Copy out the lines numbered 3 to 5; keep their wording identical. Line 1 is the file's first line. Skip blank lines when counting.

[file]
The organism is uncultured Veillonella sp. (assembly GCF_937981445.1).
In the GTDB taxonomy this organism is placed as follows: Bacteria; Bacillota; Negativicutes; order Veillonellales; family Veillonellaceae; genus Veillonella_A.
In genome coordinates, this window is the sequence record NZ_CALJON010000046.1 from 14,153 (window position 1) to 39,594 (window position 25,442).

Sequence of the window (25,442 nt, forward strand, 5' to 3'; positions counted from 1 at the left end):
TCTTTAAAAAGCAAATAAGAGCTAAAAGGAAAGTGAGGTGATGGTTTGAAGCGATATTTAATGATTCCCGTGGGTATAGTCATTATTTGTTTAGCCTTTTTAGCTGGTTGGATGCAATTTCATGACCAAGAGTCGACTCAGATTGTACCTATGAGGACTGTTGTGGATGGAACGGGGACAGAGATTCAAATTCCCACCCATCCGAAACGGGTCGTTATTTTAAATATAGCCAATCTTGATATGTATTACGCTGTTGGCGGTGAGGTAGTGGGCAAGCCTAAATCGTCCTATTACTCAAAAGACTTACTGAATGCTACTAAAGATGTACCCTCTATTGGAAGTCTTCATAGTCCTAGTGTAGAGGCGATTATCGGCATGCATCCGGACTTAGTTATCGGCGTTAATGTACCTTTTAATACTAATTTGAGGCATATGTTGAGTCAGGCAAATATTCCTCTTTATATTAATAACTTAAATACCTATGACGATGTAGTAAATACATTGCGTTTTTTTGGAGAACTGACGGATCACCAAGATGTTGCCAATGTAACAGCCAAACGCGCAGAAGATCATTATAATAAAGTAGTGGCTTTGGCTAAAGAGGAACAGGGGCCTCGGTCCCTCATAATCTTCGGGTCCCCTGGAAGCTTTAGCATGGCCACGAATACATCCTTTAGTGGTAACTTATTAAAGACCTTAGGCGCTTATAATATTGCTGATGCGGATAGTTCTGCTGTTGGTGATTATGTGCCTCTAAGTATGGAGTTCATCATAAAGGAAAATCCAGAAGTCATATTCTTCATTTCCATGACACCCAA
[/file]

In genome coordinates, this window is the sequence record NZ_CALJON010000046.1 from 14,153 (window position 1) to 39,594 (window position 25,442).

Sequence of the window (25,442 nt, forward strand, 5' to 3'; positions counted from 1 at the left end):
TCTTTAAAAAGCAAATAAGAGCTAAAAGGAAAGTGAGGTGATGGTTTGAAGCGATATTTAATGATTCCCGTGGGTATAGTCATTATTTGTTTAGCCTTTTTAGCTGGTTGGATGCAATTTCATGACCAAGAGTCGACTCAGATTGTACCTATGAGGACTGTTGTGGATGGAACGGGGACAGAGATTCAAATTCCCACCCATCCGAAACGGGTCGTTATTTTAAATATAGCCAATCTTGATATGTATTACGCTGTTGGCGGTGAGGTAGTGGGCAAGCCTAAATCGTCCTATTACTCAAAAGACTTACTGAATGCTACTAAAGATGTACCCTCTATTGGAAGTCTTCATAGTCCTAGTGTAGAGGCGATTATCGGCATGCATCCGGACTTAGTTATCGGCGTTAATGTACCTTTTAATACTAATTTGAGGCATATGTTGAGTCAGGCAAATATTCCTCTTTATATTAATAACTTAAATACCTATGACGATGTAGTAAATACATTGCGTTTTTTTGGAGAACTGACGGATCACCAAGATGTTGCCAATGTAACAGCCAAACGCGCAGAAGATCATTATAATAAAGTAGTGGCTTTGGCTAAAGAGGAACAGGGGCCTCGGTCCCTCATAATCTTCGGGTCCCCTGGAAGCTTTAGCATGGCCACGAATACATCCTTTAGTGGTAACTTATTAAAGACCTTAGGCGCTTATAATATTGCTGATGCGGATAGTTCTGCTGTTGGTGATTATGTGCCTCTAAGTATGGAGTTCATCATAAAGGAAAATCCAGAAGTCATATTCTTCATTTCCATGACACCCAA